Marketers packs sales channels full of emails, social media, text messaging, phones, and all other means to prospect for clients. It sometimes feels like a game of chance to get a message in front of the right eyeballs at the right time, for the ideal number of times.
One channel that may be ripe for revisiting is long sales letters. Yes, those long pieces often stretch to several pages and arrive via postal mail. At first glance, they can seem like a throwback to the pre-Paleolithic communications era before our collective attention span deteriorated to that of a flea.
But hold on and keep an open mind. Marketers are experimenting with long sales letters again. Long letters don’t work for every single customer or for every product, but they cut through the digital noise and get noticed. And remember, people only have a short attention span when they’re bored. If they’re engaged, they will stick with you. If you send long letters in the right circumstances, they will produce results.
So, what’s the trick for making long sales letters work?
What We’ll Cover:
Long-form sales letters must be well-targeted and sent to individuals likely to be interested in the material covered in the letter. The more personalized and segmented you can make your text and images, the better. Constructing such a letter requires a clear understanding of the information prospects need at different points in the buying process. A long sales letter might work best, for example, when prospects are quite far along their sales journey. An information-filled letter may help close a deal.
Here’s an article with some ideas about how to personalize your sales letters: “Personalized Direct Mail Tips and Tricks.”
As you compose long sales letters, share facts about you and your company with clients or prospects. Show them what your product or service will do for them. Clearly identify the benefits they can expect to reap. Content is very important and should focus on the client. Reinforce a prospect’s inclination to do business with you. Be truthful, not sales pitchy, and show them you understand their business, their pain points, and their challenges.
Write clearly in a conversational tone. Long sales letters work best when they read like one human talking to another, are free of jargon, and don’t seem mass-produced. Target and customize the letter as much as possible and use language and structure that you know will resonate with your clients. This is an opportunity to build trust and credibility.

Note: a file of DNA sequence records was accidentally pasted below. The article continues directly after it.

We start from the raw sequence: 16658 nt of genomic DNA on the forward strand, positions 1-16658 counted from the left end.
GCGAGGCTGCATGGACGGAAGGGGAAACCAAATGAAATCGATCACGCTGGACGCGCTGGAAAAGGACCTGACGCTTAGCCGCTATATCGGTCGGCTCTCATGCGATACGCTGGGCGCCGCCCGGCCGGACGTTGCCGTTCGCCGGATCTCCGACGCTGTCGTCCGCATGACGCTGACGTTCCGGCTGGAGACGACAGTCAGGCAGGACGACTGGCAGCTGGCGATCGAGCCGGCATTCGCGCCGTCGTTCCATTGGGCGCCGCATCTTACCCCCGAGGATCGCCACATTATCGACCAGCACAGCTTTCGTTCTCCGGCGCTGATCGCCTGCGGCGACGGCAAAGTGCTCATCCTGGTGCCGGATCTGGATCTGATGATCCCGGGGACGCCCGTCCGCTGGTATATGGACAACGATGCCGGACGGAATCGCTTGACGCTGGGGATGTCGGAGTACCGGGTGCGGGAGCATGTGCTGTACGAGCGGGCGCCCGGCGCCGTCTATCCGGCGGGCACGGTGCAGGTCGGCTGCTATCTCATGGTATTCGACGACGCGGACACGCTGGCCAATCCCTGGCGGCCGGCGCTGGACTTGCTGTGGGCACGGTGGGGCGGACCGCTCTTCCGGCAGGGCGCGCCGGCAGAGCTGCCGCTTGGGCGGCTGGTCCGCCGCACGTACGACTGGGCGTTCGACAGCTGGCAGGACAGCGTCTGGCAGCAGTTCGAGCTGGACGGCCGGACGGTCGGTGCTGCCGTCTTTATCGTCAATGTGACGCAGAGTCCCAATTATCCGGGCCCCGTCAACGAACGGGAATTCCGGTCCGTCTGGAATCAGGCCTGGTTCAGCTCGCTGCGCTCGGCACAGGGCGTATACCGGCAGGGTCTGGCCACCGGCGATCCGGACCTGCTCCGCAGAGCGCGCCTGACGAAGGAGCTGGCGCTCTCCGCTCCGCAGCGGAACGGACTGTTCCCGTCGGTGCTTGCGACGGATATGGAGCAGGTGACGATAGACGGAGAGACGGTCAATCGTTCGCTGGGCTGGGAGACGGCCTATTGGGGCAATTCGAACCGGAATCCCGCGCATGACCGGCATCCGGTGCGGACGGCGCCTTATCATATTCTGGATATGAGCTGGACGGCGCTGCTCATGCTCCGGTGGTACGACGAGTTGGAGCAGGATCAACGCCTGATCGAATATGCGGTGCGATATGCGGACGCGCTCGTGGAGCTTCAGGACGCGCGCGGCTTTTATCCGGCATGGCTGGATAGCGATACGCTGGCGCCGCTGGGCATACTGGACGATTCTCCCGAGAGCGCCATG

Sales letters should be easy to read and inviting to the eye with short paragraphs and a readable font. Use subheads and bullet points to break up a sea of black type. Headlines should confer benefits, and subheads should pique interest. Include a pull quote to highlight a pertinent point, which can pull a reader into a story. People feel more comfortable making a purchase that is satisfactory to other buyers. Testimonials provide the necessary assurance.
Acknowledge any concerns a client may have and outline facts to overcome their reservations.
Don’t forget your call to action, which you should repeat throughout the letter!
Timing is Everything
By connecting your CRM system to Postalytics, you can send long sales letters at the ideal time for each prospect. With Postalytics, you don’t have to send large batches of letters, though that’s always an option. You can send a single letter at any time, with no increase in price. This allows you to contact customers with compelling sales letters at critical times, such as policy renewal dates, warranty coverage expirations, birthdays, anniversaries, and more.
See our blog article “Profiting from Triggered Direct Mail Automation.”
Don’t get hung up on length. Take the time and space to make your case convincingly. The client most interested in buying from you wants all the information they can get to bolster a decision that may be just a few degrees from being finalized. A long letter packed with meaty details is often just the thing to motivate a prospect and close a deal.
Long sales letters can deliver much more detail than you would ever include in a postcard or an email message. Use the space to build convincing arguments supported by facts and use cases. Include charts and graphs if appropriate.
What’s Old is New Again
Long sales letters, once a staple in every marketer’s arsenal, is now considered more novel and radical, so they stand out. Test this approach and track the results.
Writing long sales letters takes a certain skill that can be sharpened as you become more practiced at it. It may take a little longer to craft an engaging sales letter than it does to whip off 10 social media posts, but the results will be worth it.